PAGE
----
Veteran Rafael Marquez was once a sterling defender, now 34, however, his best days were evidently behind him long before de la Torre decided to give him a final swansong in the national side. Similarly, Francisco "Maza" Rodriguez has long been discarded by the majority of occasional observers of the Mexican (or German) game. Nonetheless, Maza is de la Torre’s captain, and rarely an imposing one at that.
However, there is one ray of hope, coming in the form of Maza’s teammate, Diego Reyes. Still only 20, the defender was a shining light in Mexico’s Olympic triumph, and his terrific work for Club America has earned him a major European move—to Portuguese giants Porto.
Described by Bleacher Report’s Alex Richards as “Good in the air, a decent reader of the game and with the ability to play the ball out from the back,” the Confederations Cup will provide his new owners a chance to examine their investment in some exalted company.
Admittedly, Paulinho is perhaps not as "under the radar" as some of the other players mentioned in this list, but having played the recent portion of his career in South America with giants Corinthians, he is perhaps not totally familiar to the broader, global sporting audience.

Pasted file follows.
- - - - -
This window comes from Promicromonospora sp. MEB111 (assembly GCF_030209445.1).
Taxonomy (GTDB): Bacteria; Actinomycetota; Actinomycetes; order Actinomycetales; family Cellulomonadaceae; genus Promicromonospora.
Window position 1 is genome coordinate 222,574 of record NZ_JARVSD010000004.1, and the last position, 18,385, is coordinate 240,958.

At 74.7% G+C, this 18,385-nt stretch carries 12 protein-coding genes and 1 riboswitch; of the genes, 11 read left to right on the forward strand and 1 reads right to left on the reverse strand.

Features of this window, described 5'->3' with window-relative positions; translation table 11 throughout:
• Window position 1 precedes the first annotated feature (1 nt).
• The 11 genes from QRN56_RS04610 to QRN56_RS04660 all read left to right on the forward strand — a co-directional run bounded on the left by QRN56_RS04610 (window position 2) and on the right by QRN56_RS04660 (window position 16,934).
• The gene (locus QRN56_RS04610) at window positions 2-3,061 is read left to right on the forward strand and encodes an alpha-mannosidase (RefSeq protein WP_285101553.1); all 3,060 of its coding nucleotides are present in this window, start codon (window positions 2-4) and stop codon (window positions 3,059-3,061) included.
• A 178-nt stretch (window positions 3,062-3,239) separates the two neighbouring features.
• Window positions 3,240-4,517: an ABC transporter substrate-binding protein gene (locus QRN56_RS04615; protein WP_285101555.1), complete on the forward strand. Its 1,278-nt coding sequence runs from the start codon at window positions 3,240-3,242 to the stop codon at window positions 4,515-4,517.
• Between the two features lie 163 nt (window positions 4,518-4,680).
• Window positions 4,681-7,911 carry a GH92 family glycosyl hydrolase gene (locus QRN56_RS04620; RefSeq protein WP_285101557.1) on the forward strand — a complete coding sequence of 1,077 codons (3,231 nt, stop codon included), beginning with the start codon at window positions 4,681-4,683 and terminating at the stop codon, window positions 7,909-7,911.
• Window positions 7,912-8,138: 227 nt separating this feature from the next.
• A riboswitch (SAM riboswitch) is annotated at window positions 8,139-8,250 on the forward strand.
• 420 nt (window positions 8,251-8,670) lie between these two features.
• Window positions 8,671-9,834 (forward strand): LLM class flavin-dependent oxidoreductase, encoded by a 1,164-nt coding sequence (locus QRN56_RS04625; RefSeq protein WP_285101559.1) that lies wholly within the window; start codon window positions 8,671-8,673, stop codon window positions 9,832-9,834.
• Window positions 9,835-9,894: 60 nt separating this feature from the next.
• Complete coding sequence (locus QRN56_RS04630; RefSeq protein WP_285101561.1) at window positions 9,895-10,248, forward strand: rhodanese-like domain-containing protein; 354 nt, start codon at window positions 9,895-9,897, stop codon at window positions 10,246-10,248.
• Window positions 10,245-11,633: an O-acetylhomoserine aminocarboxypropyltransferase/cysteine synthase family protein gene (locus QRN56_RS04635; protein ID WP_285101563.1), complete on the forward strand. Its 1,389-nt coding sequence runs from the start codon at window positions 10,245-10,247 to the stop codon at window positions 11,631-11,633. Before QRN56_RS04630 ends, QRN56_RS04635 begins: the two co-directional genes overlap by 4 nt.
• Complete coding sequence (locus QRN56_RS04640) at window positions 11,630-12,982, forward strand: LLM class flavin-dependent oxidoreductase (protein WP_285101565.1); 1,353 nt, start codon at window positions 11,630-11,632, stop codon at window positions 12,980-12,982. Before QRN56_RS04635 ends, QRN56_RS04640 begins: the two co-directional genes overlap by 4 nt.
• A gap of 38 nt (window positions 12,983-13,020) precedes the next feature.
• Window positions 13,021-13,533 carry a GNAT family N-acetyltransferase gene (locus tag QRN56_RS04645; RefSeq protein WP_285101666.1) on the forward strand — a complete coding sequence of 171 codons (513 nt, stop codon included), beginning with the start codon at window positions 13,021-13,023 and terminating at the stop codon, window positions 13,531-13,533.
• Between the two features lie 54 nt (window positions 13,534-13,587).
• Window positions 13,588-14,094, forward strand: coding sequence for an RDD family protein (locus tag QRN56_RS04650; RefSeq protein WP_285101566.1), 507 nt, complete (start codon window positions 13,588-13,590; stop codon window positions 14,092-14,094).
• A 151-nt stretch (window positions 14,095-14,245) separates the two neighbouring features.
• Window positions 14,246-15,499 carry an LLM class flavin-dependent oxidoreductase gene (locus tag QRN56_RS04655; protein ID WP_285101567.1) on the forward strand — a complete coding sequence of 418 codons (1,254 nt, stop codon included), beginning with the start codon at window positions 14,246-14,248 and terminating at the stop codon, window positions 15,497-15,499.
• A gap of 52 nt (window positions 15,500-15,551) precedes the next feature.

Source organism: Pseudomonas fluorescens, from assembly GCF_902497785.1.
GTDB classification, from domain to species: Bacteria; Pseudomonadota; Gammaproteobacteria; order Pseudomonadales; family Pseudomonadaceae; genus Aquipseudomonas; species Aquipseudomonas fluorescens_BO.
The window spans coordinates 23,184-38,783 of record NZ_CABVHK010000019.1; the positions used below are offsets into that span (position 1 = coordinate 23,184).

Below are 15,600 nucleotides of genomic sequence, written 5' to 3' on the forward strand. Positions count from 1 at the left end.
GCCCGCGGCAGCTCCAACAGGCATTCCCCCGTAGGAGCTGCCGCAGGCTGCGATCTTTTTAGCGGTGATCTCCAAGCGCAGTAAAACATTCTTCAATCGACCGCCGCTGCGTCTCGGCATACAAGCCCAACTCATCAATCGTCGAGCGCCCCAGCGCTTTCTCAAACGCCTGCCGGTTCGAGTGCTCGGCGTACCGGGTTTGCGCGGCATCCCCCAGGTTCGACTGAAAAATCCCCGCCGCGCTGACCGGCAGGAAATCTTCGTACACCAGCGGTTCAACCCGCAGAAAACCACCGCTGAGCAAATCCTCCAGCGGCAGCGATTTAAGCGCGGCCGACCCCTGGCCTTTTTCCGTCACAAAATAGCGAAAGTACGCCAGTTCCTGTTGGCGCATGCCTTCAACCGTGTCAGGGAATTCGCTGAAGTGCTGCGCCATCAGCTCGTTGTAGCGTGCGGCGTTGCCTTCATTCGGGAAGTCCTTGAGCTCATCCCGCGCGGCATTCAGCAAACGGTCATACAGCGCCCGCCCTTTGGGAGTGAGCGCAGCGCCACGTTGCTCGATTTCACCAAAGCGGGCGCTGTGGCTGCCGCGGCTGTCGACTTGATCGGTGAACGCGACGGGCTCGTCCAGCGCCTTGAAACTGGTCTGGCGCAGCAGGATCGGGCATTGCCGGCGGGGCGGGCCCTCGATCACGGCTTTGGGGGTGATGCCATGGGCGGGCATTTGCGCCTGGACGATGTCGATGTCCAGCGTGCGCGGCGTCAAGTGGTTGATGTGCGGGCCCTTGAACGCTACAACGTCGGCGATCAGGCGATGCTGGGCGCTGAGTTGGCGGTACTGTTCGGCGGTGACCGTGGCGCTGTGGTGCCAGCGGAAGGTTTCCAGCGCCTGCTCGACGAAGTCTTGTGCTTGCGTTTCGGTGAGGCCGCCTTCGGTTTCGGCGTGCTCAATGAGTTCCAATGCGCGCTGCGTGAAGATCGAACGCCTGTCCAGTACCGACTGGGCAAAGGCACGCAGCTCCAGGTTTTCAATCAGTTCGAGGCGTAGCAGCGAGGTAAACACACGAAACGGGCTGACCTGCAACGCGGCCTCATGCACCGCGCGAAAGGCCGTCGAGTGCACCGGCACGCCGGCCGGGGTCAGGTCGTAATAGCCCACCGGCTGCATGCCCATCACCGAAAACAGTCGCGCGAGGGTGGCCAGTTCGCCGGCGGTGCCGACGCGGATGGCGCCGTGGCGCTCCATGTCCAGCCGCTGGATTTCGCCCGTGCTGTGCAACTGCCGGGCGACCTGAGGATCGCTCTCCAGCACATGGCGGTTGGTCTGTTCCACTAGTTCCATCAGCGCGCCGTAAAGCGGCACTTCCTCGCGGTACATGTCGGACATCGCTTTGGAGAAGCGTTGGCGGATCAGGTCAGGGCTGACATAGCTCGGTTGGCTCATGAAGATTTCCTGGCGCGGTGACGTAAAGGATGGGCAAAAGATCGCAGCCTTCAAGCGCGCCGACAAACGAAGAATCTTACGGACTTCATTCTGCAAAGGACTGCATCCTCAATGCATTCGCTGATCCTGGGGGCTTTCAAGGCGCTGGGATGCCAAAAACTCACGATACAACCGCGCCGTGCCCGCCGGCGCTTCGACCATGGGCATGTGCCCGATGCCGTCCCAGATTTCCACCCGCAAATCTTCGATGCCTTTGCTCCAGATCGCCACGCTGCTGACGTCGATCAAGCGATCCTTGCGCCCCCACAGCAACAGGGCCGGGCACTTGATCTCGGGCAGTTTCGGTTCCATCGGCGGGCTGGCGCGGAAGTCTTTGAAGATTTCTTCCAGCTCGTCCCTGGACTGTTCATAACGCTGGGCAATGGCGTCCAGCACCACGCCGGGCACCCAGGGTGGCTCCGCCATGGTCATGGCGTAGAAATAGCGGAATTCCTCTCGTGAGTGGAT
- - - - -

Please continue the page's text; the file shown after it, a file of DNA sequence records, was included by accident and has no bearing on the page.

Despite scoring an impressive equaliser against England in the recent Maracana friendly, he was one of the lesser-known components of Felipao’s starting XI.
And yet the Corinthians midfielder is developing into quite a handy player, and in the absence of Tottenham Hotspur midfielder Sandro, a valuable asset to the South American giants.
Predominantly a holding player, capable of recycling the ball intelligently and keeping a team flowing from a deeper position, Paulinho also has admirable technical abilities—as he demonstrated with his crisply-taken goal against the Three Lions.
His energy and dynamism are also assets, and so while for Brazil he is the midfield’s anchor, he is more than capable of operating as an effective box-to-box midfielder.
Bleacher Report’s own Ryan Bailey recently explored the rumours linking the player to Internazionale and emerging-force Monaco. According to Bailey, either club could be set to profit from Paulinho’s all-round game, as well as his prowess going forward.
Firmly in the shop window this summer.